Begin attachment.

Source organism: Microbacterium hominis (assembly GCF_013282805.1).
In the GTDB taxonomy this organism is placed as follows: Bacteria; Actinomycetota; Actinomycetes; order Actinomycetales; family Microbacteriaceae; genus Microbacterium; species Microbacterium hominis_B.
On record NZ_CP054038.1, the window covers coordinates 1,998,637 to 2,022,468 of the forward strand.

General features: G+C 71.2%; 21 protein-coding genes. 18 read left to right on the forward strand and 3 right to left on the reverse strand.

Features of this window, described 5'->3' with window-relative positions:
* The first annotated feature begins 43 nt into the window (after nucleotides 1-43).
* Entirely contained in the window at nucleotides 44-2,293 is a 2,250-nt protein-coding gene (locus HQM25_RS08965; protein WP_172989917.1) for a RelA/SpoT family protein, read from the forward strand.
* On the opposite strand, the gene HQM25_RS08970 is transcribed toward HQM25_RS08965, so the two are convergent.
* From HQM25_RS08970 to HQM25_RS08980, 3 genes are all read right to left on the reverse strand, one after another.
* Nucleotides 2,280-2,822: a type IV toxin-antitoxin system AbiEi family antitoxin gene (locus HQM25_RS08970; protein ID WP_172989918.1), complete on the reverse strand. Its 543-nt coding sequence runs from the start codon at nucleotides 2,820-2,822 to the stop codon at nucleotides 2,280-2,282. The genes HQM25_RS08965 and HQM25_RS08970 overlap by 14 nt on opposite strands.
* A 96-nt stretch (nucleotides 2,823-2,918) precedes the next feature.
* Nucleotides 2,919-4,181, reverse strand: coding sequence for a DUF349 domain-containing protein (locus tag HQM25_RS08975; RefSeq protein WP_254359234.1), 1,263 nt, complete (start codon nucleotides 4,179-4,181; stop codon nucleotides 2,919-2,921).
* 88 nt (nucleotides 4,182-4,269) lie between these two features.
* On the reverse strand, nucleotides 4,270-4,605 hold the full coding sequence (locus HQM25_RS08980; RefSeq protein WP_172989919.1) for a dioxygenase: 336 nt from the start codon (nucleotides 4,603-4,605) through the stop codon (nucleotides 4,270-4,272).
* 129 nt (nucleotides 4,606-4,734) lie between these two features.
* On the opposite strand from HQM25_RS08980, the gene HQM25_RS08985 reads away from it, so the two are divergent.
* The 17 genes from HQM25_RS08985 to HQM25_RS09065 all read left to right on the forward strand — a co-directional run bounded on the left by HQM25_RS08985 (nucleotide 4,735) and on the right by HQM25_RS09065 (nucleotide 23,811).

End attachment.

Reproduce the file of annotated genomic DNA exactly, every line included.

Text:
Source organism: Microbacterium hominis (assembly GCF_013282805.1).
In the GTDB taxonomy this organism is placed as follows: Bacteria; Actinomycetota; Actinomycetes; order Actinomycetales; family Microbacteriaceae; genus Microbacterium; species Microbacterium hominis_B.
On record NZ_CP054038.1, the window covers coordinates 1,998,637 to 2,022,468 of the forward strand.

General features: G+C 71.2%; 21 protein-coding genes. 18 read left to right on the forward strand and 3 right to left on the reverse strand.

Features of this window, described 5'->3' with window-relative positions:
* The first annotated feature begins 43 nt into the window (after nucleotides 1-43).
* Entirely contained in the window at nucleotides 44-2,293 is a 2,250-nt protein-coding gene (locus HQM25_RS08965; protein WP_172989917.1) for a RelA/SpoT family protein, read from the forward strand.
* On the opposite strand, the gene HQM25_RS08970 is transcribed toward HQM25_RS08965, so the two are convergent.
* From HQM25_RS08970 to HQM25_RS08980, 3 genes are all read right to left on the reverse strand, one after another.
* Nucleotides 2,280-2,822: a type IV toxin-antitoxin system AbiEi family antitoxin gene (locus HQM25_RS08970; protein ID WP_172989918.1), complete on the reverse strand. Its 543-nt coding sequence runs from the start codon at nucleotides 2,820-2,822 to the stop codon at nucleotides 2,280-2,282. The genes HQM25_RS08965 and HQM25_RS08970 overlap by 14 nt on opposite strands.
* A 96-nt stretch (nucleotides 2,823-2,918) precedes the next feature.
* Nucleotides 2,919-4,181, reverse strand: coding sequence for a DUF349 domain-containing protein (locus tag HQM25_RS08975; RefSeq protein WP_254359234.1), 1,263 nt, complete (start codon nucleotides 4,179-4,181; stop codon nucleotides 2,919-2,921).
* 88 nt (nucleotides 4,182-4,269) lie between these two features.
* On the reverse strand, nucleotides 4,270-4,605 hold the full coding sequence (locus HQM25_RS08980; RefSeq protein WP_172989919.1) for a dioxygenase: 336 nt from the start codon (nucleotides 4,603-4,605) through the stop codon (nucleotides 4,270-4,272).
* 129 nt (nucleotides 4,606-4,734) lie between these two features.
* On the opposite strand from HQM25_RS08980, the gene HQM25_RS08985 reads away from it, so the two are divergent.
* The 17 genes from HQM25_RS08985 to HQM25_RS09065 all read left to right on the forward strand — a co-directional run bounded on the left by HQM25_RS08985 (nucleotide 4,735) and on the right by HQM25_RS09065 (nucleotide 23,811).